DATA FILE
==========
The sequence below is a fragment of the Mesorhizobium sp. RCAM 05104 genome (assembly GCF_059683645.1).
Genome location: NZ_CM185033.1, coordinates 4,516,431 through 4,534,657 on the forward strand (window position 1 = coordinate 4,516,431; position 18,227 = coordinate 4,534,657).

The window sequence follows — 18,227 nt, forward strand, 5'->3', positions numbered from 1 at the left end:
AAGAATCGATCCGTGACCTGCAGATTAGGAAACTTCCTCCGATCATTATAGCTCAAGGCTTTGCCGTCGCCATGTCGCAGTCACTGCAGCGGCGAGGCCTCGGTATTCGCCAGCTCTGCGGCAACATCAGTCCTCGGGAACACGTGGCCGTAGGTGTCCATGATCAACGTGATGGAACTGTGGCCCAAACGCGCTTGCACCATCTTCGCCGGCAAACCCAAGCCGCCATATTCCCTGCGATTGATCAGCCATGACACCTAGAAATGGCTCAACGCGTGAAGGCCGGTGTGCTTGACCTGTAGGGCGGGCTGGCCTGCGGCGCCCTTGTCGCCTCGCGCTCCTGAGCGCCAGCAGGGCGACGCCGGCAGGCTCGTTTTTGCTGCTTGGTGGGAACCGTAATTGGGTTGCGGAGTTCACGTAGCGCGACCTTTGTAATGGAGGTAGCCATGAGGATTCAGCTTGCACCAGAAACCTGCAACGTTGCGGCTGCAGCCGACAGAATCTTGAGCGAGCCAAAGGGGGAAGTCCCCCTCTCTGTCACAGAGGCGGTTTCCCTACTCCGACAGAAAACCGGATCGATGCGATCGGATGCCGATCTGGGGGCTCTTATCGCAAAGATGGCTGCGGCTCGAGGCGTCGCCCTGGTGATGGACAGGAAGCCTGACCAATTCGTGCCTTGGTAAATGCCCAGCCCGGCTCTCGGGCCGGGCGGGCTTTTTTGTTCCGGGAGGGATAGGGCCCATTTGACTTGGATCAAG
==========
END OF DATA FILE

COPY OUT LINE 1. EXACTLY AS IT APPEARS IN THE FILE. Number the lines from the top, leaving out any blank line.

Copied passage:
The sequence below is a fragment of the Mesorhizobium sp. RCAM 05104 genome (assembly GCF_059683645.1).